Ethiopian Prime Minister Abiy Ahmed has won a landslide victory in the country's delayed elections with his Prosperity Party securing 410 out of the 436 contested seats, the election board announced on Saturday.
The results give Abiy's party an overwhelming majority in the federal parliament and another five-year term in office.
Abiy described the 21 June vote as a “historically inclusive election”, in a statement on Twitter, adding: “Our party is also happy that it has been chosen by the will of the people to administer the country.”
The prime minister said the vote was the country's first free and fair election after decades of repressive rule.
However, a fifth of the country did not vote due to insecurity and logistical problems as well as a boycott by the opposition.
Opposition leader Berhanu Nega said his party, Ethiopian Citizens for Social Justice (Ezema), had filed 207 complaints after observers in several regions were blocked by local officials and militiamen.
The state-affiliated Ethiopian Human Rights Commission (EHRC) said there were "no serious or widespread human rights violations" in stations it had observed. But its commissioner Daniel Bekele said that its preliminary report had documented "incidents of attacks on candidates and supporters, election workers and security officers in Oromia, Amhara and SNNPR".
Polls could not be held in the war-torn Tigray region where the UN has alerted to thousands living in famine conditions.
Another round of elections has been slated for 6 September in regions where voting could not take place, but no date has been set for Tigray.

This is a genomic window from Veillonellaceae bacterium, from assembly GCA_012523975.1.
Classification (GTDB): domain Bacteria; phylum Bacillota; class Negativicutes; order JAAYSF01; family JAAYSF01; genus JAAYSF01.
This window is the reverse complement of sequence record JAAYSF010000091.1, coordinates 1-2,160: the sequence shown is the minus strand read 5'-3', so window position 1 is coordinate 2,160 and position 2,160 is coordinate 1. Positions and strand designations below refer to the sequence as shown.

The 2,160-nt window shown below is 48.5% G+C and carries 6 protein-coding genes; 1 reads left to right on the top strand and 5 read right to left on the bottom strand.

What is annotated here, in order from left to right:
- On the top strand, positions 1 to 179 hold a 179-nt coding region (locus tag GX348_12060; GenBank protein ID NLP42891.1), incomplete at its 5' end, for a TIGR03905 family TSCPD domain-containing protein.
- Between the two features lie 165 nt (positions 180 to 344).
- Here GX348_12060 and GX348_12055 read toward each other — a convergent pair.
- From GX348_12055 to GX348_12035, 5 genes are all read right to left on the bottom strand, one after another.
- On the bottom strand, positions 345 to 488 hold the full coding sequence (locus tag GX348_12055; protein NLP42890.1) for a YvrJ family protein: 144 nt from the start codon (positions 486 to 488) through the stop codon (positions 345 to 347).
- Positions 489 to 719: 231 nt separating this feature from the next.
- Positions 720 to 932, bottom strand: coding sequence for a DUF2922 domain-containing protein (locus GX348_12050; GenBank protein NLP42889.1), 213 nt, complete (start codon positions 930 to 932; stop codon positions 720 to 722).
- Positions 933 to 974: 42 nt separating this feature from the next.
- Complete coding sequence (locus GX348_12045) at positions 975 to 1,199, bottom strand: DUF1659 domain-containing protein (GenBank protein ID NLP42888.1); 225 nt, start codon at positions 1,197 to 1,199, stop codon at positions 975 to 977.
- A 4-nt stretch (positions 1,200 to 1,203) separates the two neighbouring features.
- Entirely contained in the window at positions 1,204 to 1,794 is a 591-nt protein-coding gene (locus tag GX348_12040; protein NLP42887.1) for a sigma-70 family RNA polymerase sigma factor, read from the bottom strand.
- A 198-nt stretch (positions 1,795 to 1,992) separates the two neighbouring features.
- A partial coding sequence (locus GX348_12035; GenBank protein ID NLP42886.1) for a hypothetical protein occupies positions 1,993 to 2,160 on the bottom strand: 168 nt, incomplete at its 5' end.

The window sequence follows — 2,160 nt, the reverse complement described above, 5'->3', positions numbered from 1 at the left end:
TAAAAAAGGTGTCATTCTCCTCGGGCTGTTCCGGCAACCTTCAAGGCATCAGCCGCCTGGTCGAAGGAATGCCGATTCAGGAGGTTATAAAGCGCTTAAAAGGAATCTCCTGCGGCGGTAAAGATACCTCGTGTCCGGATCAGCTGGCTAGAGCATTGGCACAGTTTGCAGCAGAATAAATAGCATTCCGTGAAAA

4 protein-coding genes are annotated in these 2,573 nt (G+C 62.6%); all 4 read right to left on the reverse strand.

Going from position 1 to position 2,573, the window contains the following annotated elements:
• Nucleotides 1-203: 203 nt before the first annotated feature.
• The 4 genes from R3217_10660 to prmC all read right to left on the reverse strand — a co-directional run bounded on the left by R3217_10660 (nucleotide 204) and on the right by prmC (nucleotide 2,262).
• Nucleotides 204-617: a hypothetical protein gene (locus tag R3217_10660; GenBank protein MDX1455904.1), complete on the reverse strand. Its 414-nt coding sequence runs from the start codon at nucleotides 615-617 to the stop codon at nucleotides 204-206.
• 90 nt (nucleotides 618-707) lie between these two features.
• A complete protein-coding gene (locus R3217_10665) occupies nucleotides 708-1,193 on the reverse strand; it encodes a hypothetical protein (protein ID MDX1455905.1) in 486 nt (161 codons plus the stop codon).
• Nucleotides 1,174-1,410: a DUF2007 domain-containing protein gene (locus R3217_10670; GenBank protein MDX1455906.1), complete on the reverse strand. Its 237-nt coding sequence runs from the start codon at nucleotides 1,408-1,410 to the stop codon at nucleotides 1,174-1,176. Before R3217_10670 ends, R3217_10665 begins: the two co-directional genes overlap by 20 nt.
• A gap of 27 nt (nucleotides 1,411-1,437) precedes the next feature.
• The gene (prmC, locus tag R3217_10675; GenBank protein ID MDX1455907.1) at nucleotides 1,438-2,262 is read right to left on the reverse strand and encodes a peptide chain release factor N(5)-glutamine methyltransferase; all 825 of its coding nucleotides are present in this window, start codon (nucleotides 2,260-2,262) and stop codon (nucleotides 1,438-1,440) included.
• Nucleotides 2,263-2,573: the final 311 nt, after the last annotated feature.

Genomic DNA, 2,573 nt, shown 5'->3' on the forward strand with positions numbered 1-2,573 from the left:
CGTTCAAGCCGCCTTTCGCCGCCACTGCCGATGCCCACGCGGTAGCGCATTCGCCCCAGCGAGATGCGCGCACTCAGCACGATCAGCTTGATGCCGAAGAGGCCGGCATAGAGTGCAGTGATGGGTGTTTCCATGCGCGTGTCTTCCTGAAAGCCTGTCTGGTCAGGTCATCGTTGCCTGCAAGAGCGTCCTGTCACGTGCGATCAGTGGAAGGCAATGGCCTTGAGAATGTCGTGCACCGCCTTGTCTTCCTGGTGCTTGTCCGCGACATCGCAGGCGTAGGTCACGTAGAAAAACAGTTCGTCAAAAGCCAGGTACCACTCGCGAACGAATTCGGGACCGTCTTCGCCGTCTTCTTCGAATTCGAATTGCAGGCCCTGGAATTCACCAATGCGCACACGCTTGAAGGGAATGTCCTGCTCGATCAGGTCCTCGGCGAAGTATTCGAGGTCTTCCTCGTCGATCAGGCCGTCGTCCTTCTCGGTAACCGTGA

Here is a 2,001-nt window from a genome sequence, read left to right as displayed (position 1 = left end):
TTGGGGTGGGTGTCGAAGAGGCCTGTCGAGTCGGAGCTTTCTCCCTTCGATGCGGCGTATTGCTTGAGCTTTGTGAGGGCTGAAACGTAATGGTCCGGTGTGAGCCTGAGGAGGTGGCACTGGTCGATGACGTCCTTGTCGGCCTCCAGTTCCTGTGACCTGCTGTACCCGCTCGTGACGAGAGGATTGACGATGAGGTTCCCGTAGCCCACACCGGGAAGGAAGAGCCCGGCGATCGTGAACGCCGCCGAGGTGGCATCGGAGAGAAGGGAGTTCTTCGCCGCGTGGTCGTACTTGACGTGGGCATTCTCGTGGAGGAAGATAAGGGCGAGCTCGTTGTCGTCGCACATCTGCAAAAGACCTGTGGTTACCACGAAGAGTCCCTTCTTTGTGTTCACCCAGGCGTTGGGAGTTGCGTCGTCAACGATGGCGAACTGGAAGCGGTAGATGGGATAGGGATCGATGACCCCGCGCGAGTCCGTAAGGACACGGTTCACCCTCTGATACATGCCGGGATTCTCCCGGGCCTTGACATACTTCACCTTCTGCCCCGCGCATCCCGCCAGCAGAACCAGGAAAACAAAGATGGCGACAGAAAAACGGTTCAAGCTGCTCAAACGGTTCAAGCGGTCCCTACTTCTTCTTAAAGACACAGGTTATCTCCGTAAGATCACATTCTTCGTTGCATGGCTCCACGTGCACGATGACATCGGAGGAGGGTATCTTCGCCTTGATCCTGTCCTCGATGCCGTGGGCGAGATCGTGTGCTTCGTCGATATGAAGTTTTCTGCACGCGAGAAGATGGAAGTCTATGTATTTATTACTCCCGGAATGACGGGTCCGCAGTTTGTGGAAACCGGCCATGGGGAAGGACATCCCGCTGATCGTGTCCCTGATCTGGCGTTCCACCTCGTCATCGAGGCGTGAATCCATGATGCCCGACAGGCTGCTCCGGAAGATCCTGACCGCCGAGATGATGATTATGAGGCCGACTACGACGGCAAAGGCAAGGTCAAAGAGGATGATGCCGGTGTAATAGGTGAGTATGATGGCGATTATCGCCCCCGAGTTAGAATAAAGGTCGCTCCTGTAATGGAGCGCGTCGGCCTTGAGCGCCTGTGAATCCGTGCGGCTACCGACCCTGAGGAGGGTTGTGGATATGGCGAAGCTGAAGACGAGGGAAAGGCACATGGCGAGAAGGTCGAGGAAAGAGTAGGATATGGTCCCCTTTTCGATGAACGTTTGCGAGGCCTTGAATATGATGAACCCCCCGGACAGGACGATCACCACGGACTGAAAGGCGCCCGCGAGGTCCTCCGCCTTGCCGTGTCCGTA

A new government is expected to be formed in October.
The election was the first test of voter support for Abiy Ahmed, who promised political and economic reforms when he was appointed prime minister by the governing coalition in 2018.
Within months of taking office, Abiy lifted a ban on opposition parties, released tens of thousands of political prisoners and took steps to open up one of Africa's last untapped markets.
He now faces international pressure over the war in Tigray and accusations from rights groups that his government is rolling back some new freedoms, which it denies.
Abiy's newly formed Prosperity Party faced a fragmented opposition of dozens of mostly ethnically-based parties. The opposition parties Ezema and the National Movement of Amhara (NAMA) each won less than 10 seats.
Voting in the Harar and Somali regions was delayed until September over security concerns and problems with ballot papers.
No date has been set for voting in Tigray, where the military has been battling forces loyal to the Tigray People's Liberation Front (TPLF), the region's former ruling party, since November. The fighting has displaced two million people, killed thousands and led to mass hunger. The United Nations has reported famine conditions in the region.
At the end of June, the TPLF seized control of most of Tigray and the regional capital Mekelle, eight months after the conflict erupted.
The government announced a unilateral ceasefire after days of TPLF advances.
The TPLF has presented a list of seven demands that it says are a precondition for a ceasefire, including the withdrawal of the military and its allies from parts of Tigray currently administered by the neighbouring region of Amhara, which also claims the land.